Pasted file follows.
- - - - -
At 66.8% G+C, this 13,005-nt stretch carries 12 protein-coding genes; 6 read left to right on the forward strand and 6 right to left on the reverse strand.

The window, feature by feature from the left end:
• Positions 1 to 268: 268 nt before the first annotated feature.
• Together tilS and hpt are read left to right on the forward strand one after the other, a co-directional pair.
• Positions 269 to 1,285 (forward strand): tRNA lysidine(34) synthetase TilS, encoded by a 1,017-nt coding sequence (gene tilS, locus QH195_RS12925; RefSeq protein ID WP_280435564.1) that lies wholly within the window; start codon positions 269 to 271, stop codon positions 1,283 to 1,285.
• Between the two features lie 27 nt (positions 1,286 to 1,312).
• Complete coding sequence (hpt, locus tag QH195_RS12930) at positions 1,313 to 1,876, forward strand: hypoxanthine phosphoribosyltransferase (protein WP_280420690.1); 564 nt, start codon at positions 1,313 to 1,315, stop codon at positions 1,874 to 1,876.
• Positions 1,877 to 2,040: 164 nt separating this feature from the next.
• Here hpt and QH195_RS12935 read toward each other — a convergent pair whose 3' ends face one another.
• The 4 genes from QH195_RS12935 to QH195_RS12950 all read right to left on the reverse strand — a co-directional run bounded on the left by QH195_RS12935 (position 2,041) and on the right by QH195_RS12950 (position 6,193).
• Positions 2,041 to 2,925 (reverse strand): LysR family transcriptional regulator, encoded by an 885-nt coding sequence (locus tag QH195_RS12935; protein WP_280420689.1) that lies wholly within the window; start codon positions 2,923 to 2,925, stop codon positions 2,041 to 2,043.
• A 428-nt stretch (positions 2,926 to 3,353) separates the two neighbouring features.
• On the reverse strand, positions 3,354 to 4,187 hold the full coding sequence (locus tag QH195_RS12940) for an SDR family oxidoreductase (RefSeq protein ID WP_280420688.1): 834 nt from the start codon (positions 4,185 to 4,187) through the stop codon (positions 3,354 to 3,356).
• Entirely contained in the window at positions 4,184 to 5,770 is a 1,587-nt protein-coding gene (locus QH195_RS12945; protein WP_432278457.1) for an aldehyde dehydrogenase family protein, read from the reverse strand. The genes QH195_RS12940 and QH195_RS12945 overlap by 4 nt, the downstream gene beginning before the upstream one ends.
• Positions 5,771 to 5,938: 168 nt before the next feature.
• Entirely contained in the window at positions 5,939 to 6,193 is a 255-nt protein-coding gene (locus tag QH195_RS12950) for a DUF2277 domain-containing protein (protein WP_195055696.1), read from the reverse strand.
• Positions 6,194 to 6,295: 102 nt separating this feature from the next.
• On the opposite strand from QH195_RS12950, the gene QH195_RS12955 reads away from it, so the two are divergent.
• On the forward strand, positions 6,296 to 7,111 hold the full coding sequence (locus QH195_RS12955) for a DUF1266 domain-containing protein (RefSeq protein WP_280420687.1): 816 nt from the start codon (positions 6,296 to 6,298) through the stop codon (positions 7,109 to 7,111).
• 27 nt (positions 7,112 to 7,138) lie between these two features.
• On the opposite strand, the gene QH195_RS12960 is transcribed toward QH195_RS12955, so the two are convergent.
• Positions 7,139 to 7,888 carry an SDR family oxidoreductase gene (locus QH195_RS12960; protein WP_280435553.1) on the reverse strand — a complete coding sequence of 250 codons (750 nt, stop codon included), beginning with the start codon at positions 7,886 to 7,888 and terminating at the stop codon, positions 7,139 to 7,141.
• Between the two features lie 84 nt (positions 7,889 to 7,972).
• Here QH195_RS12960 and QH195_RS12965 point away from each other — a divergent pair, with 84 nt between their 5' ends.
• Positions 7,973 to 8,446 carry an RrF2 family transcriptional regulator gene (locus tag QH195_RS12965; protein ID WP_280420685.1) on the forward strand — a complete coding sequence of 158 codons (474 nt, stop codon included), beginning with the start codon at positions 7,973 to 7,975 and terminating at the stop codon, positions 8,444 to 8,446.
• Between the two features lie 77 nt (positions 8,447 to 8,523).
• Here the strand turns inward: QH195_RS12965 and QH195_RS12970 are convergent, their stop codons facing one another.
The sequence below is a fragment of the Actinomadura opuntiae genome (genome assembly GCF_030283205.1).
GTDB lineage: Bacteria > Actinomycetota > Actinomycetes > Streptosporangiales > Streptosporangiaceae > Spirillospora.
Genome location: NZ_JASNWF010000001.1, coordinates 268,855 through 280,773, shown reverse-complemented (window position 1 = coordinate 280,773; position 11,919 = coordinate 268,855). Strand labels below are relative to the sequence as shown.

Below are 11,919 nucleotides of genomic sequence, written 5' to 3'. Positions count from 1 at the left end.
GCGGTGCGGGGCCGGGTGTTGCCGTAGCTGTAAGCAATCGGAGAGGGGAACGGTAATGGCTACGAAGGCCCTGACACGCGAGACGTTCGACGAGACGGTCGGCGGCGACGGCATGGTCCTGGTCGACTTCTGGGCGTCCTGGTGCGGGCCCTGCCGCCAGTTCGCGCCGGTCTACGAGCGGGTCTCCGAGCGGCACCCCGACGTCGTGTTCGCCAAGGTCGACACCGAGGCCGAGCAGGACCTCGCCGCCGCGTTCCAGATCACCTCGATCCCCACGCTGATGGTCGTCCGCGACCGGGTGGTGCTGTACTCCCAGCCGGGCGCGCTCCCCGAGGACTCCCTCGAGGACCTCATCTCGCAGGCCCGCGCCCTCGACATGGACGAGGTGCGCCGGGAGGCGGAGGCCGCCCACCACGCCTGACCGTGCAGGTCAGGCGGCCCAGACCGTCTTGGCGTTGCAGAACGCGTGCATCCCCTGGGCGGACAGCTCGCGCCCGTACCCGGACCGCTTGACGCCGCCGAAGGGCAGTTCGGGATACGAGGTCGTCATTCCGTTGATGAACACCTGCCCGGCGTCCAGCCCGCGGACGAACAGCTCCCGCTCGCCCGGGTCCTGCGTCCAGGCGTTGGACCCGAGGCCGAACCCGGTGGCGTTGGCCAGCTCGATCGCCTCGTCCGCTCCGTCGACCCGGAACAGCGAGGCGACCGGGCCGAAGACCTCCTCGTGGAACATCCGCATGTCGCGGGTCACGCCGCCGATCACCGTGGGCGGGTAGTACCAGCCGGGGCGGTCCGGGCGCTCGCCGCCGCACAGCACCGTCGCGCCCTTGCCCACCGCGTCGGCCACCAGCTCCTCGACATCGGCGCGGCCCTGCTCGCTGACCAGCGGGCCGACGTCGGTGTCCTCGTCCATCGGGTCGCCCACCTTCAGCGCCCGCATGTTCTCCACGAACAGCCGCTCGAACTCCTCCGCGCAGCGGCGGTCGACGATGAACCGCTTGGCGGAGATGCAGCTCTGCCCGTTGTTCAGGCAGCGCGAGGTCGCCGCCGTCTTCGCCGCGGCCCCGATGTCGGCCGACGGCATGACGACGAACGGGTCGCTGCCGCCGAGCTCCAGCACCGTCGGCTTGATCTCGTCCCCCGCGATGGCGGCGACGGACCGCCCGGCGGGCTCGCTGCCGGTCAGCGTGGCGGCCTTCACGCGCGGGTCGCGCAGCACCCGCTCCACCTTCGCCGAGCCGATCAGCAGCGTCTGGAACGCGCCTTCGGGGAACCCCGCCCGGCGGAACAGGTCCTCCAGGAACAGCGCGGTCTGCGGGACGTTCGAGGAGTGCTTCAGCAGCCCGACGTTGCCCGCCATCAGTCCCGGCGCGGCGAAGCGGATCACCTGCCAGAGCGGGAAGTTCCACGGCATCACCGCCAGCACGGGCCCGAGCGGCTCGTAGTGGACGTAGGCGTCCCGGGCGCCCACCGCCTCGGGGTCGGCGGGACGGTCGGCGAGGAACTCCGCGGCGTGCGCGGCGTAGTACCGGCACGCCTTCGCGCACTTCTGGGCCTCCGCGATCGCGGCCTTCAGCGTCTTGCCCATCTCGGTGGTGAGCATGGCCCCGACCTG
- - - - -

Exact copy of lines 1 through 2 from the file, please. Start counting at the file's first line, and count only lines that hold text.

At 66.8% G+C, this 13,005-nt stretch carries 12 protein-coding genes; 6 read left to right on the forward strand and 6 right to left on the reverse strand.

The window, feature by feature from the left end: